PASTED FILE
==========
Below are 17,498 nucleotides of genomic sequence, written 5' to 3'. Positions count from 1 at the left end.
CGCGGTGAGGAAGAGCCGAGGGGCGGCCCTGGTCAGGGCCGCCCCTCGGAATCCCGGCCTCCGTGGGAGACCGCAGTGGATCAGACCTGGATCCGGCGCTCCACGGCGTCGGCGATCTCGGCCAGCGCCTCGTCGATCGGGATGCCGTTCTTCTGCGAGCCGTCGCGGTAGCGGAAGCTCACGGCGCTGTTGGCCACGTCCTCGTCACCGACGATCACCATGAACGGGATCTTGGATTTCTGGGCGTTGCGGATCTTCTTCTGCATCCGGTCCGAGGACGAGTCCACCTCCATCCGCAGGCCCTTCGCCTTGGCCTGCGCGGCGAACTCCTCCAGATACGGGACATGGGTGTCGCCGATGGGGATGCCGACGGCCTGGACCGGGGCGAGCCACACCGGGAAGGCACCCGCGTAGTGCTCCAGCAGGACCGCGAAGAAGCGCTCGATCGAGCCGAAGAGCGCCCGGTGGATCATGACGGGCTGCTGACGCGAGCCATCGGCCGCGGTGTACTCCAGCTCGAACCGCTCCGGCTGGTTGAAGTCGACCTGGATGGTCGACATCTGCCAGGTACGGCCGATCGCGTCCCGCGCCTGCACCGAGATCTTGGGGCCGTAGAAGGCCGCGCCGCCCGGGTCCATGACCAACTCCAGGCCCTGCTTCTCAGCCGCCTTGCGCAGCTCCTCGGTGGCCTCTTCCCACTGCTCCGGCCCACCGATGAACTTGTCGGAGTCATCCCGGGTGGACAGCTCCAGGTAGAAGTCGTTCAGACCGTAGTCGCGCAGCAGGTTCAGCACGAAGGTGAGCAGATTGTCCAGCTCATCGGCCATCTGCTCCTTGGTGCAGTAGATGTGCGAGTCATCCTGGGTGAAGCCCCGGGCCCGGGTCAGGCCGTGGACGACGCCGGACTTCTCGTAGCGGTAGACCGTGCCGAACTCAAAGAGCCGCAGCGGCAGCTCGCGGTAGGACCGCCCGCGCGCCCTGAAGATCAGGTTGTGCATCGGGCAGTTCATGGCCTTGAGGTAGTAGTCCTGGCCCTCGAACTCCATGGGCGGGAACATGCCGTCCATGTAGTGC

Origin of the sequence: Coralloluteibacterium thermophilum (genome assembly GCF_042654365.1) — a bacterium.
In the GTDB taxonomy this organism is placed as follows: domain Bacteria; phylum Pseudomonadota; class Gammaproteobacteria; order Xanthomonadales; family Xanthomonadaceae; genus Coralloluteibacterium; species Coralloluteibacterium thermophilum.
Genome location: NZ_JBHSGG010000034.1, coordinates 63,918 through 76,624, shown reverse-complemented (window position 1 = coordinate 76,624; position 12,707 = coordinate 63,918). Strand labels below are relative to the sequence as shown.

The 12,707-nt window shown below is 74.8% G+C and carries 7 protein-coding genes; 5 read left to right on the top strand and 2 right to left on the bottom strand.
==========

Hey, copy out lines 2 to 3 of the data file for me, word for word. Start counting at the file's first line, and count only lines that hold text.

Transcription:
CGCGGTGAGGAAGAGCCGAGGGGCGGCCCTGGTCAGGGCCGCCCCTCGGAATCCCGGCCTCCGTGGGAGACCGCAGTGGATCAGACCTGGATCCGGCGCTCCACGGCGTCGGCGATCTCGGCCAGCGCCTCGTCGATCGGGATGCCGTTCTTCTGCGAGCCGTCGCGGTAGCGGAAGCTCACGGCGCTGTTGGCCACGTCCTCGTCACCGACGATCACCATGAACGGGATCTTGGATTTCTGGGCGTTGCGGATCTTCTTCTGCATCCGGTCCGAGGACGAGTCCACCTCCATCCGCAGGCCCTTCGCCTTGGCCTGCGCGGCGAACTCCTCCAGATACGGGACATGGGTGTCGCCGATGGGGATGCCGACGGCCTGGACCGGGGCGAGCCACACCGGGAAGGCACCCGCGTAGTGCTCCAGCAGGACCGCGAAGAAGCGCTCGATCGAGCCGAAGAGCGCCCGGTGGATCATGACGGGCTGCTGACGCGAGCCATCGGCCGCGGTGTACTCCAGCTCGAACCGCTCCGGCTGGTTGAAGTCGACCTGGATGGTCGACATCTGCCAGGTACGGCCGATCGCGTCCCGCGCCTGCACCGAGATCTTGGGGCCGTAGAAGGCCGCGCCGCCCGGGTCCATGACCAACTCCAGGCCCTGCTTCTCAGCCGCCTTGCGCAGCTCCTCGGTGGCCTCTTCCCACTGCTCCGGCCCACCGATGAACTTGTCGGAGTCATCCCGGGTGGACAGCTCCAGGTAGAAGTCGTTCAGACCGTAGTCGCGCAGCAGGTTCAGCACGAAGGTGAGCAGATTGTCCAGCTCATCGGCCATCTGCTCCTTGGTGCAGTAGATGTGCGAGTCATCCTGGGTGAAGCCCCGGGCCCGGGTCAGGCCGTGGACGACGCCGGACTTCTCGTAGCGGTAGACCGTGCCGAACTCAAAGAGCCGCAGCGGCAGCTCGCGGTAGGACCGCCCGCGCGCCCTGAAGATCAGGTTGTGCATCGGGCAGTTCATGGCCTTGAGGTAGTAGTCCTGGCCCTCGAACTCCATGGGCGGGAACATGCCGTCCATGTAGTGC

Origin of the sequence: Coralloluteibacterium thermophilum (genome assembly GCF_042654365.1) — a bacterium.